$$u(t)\left ( m(-c_1\omega_n^2\cos{\omega_n t}-c_2\omega_n^2\sin{\omega_n t}) +k\left (\frac{1}{k}+c_1\cos{\omega_nt}+c_2\sin{\omega_n t}\right ) \right )+mc_2\omega_n\delta(t)+m\left (\frac{1}{k}+c_1\right )\delta'(t)=u(t)\tag{8}$$

Since there are no products of ##\delta(t)## or ##\delta'(t)## on the rhs, we have

$$mc_2\omega_n=0\implies c_2=0$$

$$m\left (\frac{1}{k}+c_1\right )=0\implies c_1=-\frac{1}{k}$$

At this point we've found the constants we're after, but we haven't checked what happens with the factor on the ##u(t)## term in (8). In fact, the notes also do not check.

The check doesn't work for me.

$$m\left (-\left ( -\frac{1}{k}\right )\omega_n^2\cos{\omega_n t})+k\left (\frac{1}{k}+\left ( -\frac{1}{k}\right )\cos{\omega_n t}\right )\right )= 1$$

$$\frac{m\omega_n^2}{k}\cos{\omega_n t}+1-\cos{\omega_n t}=1$$

$$\cos{\omega_n t}\left (\frac{m\omega_n^2}{k}-1\right )=0$$

$$\frac{m\omega_n^2-k}{k}=0$$

I'm not sure what to make of these last equations.

I expected something like ##0=0## or ##1=1##.

Last edited:
Go back to (4). What is $\omega_n$ in terms of $m$ and $k$?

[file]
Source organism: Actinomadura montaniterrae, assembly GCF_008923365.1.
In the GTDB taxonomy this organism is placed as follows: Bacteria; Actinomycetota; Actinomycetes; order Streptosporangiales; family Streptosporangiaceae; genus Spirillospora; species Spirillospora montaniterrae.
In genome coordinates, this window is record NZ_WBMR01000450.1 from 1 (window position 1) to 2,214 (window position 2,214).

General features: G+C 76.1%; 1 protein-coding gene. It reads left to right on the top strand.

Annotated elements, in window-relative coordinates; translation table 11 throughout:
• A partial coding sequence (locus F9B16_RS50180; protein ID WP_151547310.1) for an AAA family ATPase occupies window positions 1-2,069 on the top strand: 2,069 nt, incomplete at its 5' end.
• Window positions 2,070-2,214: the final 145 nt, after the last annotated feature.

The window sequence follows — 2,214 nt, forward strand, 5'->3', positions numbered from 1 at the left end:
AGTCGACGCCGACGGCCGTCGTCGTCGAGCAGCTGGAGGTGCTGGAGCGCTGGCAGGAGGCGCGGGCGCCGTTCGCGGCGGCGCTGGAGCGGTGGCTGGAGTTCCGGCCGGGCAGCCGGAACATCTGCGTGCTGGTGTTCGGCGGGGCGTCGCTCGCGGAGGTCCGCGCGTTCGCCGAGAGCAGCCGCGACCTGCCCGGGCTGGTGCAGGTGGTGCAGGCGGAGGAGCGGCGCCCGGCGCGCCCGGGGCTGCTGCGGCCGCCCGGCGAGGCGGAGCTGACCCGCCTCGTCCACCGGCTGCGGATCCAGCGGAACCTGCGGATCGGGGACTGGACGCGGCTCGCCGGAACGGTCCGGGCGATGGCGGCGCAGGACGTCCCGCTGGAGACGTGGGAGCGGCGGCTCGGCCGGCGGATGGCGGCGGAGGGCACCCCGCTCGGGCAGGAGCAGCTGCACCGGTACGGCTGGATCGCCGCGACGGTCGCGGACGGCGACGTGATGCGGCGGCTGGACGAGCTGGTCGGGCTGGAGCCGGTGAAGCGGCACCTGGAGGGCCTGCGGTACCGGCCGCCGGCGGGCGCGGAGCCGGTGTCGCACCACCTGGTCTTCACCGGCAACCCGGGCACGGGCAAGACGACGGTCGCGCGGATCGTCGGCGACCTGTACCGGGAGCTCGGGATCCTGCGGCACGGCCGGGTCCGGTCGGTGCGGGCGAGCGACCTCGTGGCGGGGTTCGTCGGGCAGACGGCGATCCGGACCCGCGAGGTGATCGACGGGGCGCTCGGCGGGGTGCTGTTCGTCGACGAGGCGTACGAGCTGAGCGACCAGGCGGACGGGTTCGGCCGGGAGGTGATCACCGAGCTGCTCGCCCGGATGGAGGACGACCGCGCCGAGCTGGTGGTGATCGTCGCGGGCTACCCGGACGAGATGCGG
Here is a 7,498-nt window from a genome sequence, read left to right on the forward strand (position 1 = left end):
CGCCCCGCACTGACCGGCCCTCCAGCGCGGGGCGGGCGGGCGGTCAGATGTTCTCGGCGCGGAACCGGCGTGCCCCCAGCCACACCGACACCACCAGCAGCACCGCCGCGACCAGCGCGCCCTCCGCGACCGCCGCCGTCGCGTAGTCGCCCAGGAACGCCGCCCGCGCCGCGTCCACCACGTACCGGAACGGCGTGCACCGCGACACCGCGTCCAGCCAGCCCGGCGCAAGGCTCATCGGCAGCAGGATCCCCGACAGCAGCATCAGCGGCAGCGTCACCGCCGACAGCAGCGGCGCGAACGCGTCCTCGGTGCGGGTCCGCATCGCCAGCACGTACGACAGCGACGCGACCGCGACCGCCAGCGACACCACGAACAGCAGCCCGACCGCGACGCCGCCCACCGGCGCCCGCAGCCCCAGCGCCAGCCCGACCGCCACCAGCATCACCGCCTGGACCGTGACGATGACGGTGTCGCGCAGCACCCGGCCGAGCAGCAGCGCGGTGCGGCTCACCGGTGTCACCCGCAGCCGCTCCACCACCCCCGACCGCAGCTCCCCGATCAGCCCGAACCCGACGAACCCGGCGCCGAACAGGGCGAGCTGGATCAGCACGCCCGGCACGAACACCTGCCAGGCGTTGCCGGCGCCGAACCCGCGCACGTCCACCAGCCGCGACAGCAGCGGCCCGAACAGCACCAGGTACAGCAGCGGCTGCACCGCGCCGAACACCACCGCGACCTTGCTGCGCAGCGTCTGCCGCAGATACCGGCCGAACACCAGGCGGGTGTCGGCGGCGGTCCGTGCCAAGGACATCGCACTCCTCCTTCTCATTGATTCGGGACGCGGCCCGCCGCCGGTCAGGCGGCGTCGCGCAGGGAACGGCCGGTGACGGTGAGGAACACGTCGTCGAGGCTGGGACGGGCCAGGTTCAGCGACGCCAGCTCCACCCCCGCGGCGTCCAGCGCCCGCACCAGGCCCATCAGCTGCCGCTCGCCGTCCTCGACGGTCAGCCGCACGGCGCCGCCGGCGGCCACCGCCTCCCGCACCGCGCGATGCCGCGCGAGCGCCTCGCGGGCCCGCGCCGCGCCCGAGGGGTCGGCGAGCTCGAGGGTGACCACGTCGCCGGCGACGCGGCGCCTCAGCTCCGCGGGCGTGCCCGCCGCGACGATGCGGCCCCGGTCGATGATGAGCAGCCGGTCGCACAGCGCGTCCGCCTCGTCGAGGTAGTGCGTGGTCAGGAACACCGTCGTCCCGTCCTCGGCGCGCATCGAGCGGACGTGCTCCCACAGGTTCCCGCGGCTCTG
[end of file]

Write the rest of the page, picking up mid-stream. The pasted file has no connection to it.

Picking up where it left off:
DaveE
What is n? You never specified where or why it exists. To specify a second order homogeneous equation requires two conditions (you tacitly assume ##{\dot u}(0)=0## but never actually specify. This is very confused. Correcting your booknotes sseems a very bad way to proceed. Perhaps you need to work a particular problem and ask particular questions.

##n## in ##\omega_n## simply means "natural" frequency and I forgot to define this variable in the OP that is true.

But yes, ##\omega_n=\sqrt{\frac{k}{m}}## and the last equation I have in the OP does come out to that which means that it is true.

$$\frac{m\omega_n^2-k}{k}=0$$

$$\implies \omega_n=\sqrt{\frac{k}{m}}$$

hutchphd said:
What is n? You never specified where or why it exists. To specify a second order homogeneous equation requires two conditions (you tacitly assume ##{\dot u}(0)=0## but never actually specify. This is very confused. Correcting your booknotes sseems a very bad way to proceed. Perhaps you need to work a particular problem and ask particular questions.